Christmas didn’t always used to be about spending a fortune on the latest gadgets. In past decades, the toys at the top of every child’s wish list cost less than a pint of milk does now, and would have brought them just as much family fun on the big day.
Here at Parkdean Resorts, we’re all about making memories with the family, and that’s why we’ve taken a trip down memory lane to revisit some of the UK’s favourite childhood toys.
We’ve gone back in time to discover which toy was at the top of your Christmas list, and how much they would have set your parents back.
Join us on our journey and be prepared - it might make you a bit emotional.
Chemistry and wagons dominated the 20s
If you were a child in the 1920s, there’s a good chance you’d be asking Santa for a chemistry set to be put under your tree. Costing £3.62 at the time (which although today doesn’t seem like a lot, back in the 1920’s this was the equivalent to around a whopping £137), these sets included everything a young scientist would need to make things fizz, fume and pop.
They’d often come in neat wooden boxes, containing various vials of liquids children aren’t allowed to play with anymore. Safer? Probably. Less fun? Absolutely.
Over the past 12 months, 14,800 people searched for these sets, showing there’s still a demand for things that go fizzle and pop.
In the same decade, another toy was proving popular without the risk of explosion - the Radio Flyer classic red wagon. These wagons cost even less, at only £2.18, and provided hours of fun carting books, rocks, other toys and children around anywhere you wanted to go.
There were 74,000 searches for Red Flyer wagons in the past year, and if you’ve still got an original, you could be set to make a decent profit - wagons in good condition can go from £50 to £200 to the right person.
The 30s arrived with a bang
By the arrival of the 30s, there was a surge in popularity for the Buck Rogers Pocket Pistol. Only costing 37p at the time, these very realistic looking toy guns let kids run around reenacting their favourite western scenes, or playing cowboy with their friends, with a satisfying little pop going off when the trigger was squeezed.
They’re hard to come by these days, and have become a real collector’s item.
If you wanted less big bangs and more small inspection, another huge favourite was the microscope. Despite being quite scientific pieces of kit, you’d only need to pay 25p to bring a microscope home, letting kids get up close and personal with whatever they could find to put on a slide.
Only 1,900 people searched for them last year, but if you’ve got one lying about it’s worth holding onto - the price has gone up to around £250. Not a bad little profit.
The 1940s were when LEGO came to play
A toy from the past that still very much has a place in the present, LEGO first hit the shelves in the 1940s, and changed the way we played forever. A set back then would only cost £4.10, unlike the hundreds you can expect to pay for a kit now, and got kids building, breaking and creating all kinds of things.
Now LEGO sets cover everything, from sports cars to magical schools and mythical monsters, and with over two billion searches for them over the past 12 months, they’re going nowhere fast.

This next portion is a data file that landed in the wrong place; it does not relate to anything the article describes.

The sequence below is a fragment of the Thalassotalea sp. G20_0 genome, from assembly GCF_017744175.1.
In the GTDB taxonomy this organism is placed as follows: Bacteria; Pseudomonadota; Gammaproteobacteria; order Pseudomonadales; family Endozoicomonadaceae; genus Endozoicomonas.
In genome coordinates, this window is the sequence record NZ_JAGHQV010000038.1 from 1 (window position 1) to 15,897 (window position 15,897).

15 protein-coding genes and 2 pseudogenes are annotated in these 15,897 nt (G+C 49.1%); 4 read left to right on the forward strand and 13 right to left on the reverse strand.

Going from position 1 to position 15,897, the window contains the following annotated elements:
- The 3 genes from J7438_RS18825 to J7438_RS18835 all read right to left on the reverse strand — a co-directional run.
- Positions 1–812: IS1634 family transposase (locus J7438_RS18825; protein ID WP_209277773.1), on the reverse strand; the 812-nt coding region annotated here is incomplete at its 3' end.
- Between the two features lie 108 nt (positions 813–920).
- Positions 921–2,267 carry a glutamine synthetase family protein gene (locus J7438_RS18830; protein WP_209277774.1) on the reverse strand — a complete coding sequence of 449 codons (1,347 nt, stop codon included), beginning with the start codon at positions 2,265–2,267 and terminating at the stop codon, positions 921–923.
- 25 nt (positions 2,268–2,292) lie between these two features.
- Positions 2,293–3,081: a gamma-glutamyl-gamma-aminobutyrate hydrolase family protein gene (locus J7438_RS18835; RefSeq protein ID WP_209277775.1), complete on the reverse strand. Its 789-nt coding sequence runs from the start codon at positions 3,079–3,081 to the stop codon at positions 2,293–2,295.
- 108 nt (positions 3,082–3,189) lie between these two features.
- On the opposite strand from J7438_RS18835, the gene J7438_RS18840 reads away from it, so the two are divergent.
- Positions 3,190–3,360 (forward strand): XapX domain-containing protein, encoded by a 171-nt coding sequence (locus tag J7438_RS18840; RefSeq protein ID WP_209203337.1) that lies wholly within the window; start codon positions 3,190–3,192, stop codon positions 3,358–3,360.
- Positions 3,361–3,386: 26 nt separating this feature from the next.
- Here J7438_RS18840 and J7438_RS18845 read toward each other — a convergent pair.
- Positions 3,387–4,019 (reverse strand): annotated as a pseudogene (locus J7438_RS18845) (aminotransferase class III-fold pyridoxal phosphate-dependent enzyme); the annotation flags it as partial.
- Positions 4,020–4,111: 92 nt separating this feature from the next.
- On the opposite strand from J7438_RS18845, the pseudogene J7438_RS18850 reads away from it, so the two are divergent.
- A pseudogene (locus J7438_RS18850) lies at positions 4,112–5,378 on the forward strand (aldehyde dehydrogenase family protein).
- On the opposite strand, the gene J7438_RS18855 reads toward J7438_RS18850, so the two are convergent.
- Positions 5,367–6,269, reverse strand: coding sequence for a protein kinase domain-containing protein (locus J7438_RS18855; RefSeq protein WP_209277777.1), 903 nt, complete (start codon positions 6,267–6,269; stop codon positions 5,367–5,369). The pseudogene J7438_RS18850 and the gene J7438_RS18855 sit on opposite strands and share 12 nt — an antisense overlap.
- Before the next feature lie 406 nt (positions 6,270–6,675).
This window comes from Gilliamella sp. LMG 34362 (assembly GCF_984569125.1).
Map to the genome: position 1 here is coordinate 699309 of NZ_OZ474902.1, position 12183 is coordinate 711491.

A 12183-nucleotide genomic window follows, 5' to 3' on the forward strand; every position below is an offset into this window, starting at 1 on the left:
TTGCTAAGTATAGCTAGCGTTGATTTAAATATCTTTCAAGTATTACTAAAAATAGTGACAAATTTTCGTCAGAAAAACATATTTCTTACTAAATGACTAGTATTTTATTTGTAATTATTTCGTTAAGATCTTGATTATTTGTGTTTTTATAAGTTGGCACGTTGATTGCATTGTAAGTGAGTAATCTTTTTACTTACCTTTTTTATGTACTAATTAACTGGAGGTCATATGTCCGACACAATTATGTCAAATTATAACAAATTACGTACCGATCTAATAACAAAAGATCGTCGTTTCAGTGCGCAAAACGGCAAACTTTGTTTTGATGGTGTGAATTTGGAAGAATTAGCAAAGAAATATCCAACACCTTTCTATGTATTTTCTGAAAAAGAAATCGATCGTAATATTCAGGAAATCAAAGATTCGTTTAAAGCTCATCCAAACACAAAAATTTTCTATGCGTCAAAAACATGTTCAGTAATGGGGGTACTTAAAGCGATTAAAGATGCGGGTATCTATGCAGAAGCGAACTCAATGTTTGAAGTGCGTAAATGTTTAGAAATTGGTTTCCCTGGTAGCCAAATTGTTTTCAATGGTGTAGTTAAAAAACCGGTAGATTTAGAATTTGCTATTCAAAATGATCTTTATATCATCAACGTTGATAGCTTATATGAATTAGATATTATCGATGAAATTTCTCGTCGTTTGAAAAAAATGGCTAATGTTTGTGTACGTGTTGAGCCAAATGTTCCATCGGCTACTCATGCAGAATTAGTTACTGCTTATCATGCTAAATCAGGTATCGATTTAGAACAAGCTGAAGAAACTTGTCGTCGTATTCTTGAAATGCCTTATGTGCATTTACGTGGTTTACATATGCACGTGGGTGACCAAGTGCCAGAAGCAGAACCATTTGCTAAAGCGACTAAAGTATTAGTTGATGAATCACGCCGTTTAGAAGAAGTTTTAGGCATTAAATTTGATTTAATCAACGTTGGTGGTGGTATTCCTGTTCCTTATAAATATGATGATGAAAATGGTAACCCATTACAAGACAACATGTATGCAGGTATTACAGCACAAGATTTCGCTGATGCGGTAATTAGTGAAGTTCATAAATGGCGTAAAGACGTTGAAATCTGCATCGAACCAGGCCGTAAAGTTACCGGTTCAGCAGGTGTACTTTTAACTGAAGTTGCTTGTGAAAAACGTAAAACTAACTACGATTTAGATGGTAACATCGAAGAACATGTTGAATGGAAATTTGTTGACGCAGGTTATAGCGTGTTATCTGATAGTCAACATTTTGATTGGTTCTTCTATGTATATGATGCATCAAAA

Maybe you could build your favourite Parkdean Resorts holiday park. Just an idea.
Battling LEGO under the Christmas tree was Slinky. The simple wire coil mesmerised children with its gravity-defying displays, seemingly hovering in the air when dropped and, more famously, going down the stairs without ever falling over.
Slinky’s success didn't stop there. In the Vietnam War it was used as a portable radio antenna, and has even gone into space with NASA. They’re still in high demand - 135,000 people looked them up last year.
Hey Barbie - the 1950s were plastic fantastic
Having sold over one billion dolls worldwide, it’s safe to say Barbie may well be one of the most successful pieces of plastic ever. The iconic blond-haired Barbie's success was in part to it being everything to everyone, one of the first toys to allow kids of all cultures, backgrounds, abilities to find and customise their very own best friend, which only cost £2.18 at the time.
Anything Barbie can do, you can do too. And while a decade later a lot of that might have involved being kidnapped by your brother’s Action Man, she really showed that anything is possible. There are over 2.4 billion searches for Barbie every year, showing how she’s still inspiring children 62 years after she was released.
At the other end of the plastic style spectrum, Mr Potato Head was also sprouting out in the 50s. Back then, 71p got you a lot, including a base potato, detachable eyes, nose, mouth, hat, and a whole range of fashionable accessories. He went on to get married to Mrs Potato Head, and even found fame on the silver screen as a star in the Toy Story movies.
The 1960s saw sketching and screeching
The 60s were a big year for art. Flowers on Campervans, Andy Warhol and children drawing in straight lines on Etch A Sketches. The red plastic rectangle with two white knobs brought out the artist in everyone, with varying levels of quality. Some of us could only manage basic shapes, while others created true works of art that seemed to defy logic.
They only cost £2.17 new, and are still available to buy today if you want to unleash your creative side. There were 90,500 searches for Etch A Sketches last year, so you won’t be alone.
If you preferred your fun more immediate, the 60s had something for you too. Hot Wheels raced into living rooms across the country, and whether you only had the carpet or a custom-built track to drive on, they were lots - and lots - of fun.